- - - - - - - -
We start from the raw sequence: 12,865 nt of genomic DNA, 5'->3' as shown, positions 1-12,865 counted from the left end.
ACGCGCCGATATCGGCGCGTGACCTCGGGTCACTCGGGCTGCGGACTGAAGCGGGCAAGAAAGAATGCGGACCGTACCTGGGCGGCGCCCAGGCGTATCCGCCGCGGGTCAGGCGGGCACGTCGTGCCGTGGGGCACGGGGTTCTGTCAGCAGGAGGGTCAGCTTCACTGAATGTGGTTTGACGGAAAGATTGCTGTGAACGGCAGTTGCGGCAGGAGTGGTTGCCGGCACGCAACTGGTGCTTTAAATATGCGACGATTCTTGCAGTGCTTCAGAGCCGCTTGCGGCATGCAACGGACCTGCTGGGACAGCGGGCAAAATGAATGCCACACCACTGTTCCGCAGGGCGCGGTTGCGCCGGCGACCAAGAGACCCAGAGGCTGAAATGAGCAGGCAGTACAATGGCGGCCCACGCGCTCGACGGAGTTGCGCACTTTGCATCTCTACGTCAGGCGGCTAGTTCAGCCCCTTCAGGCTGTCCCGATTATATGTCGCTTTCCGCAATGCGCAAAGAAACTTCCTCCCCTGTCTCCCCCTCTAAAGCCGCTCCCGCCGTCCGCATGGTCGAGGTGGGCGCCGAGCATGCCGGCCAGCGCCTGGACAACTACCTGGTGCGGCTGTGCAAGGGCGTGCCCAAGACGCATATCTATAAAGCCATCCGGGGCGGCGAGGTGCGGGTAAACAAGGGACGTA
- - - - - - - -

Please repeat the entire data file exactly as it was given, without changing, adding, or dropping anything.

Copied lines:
We start from the raw sequence: 12,865 nt of genomic DNA, 5'->3' as shown, positions 1-12,865 counted from the left end.
ACGCGCCGATATCGGCGCGTGACCTCGGGTCACTCGGGCTGCGGACTGAAGCGGGCAAGAAAGAATGCGGACCGTACCTGGGCGGCGCCCAGGCGTATCCGCCGCGGGTCAGGCGGGCACGTCGTGCCGTGGGGCACGGGGTTCTGTCAGCAGGAGGGTCAGCTTCACTGAATGTGGTTTGACGGAAAGATTGCTGTGAACGGCAGTTGCGGCAGGAGTGGTTGCCGGCACGCAACTGGTGCTTTAAATATGCGACGATTCTTGCAGTGCTTCAGAGCCGCTTGCGGCATGCAACGGACCTGCTGGGACAGCGGGCAAAATGAATGCCACACCACTGTTCCGCAGGGCGCGGTTGCGCCGGCGACCAAGAGACCCAGAGGCTGAAATGAGCAGGCAGTACAATGGCGGCCCACGCGCTCGACGGAGTTGCGCACTTTGCATCTCTACGTCAGGCGGCTAGTTCAGCCCCTTCAGGCTGTCCCGATTATATGTCGCTTTCCGCAATGCGCAAAGAAACTTCCTCCCCTGTCTCCCCCTCTAAAGCCGCTCCCGCCGTCCGCATGGTCGAGGTGGGCGCCGAGCATGCCGGCCAGCGCCTGGACAACTACCTGGTGCGGCTGTGCAAGGGCGTGCCCAAGACGCATATCTATAAAGCCATCCGGGGCGGCGAGGTGCGGGTAAACAAGGGACGTA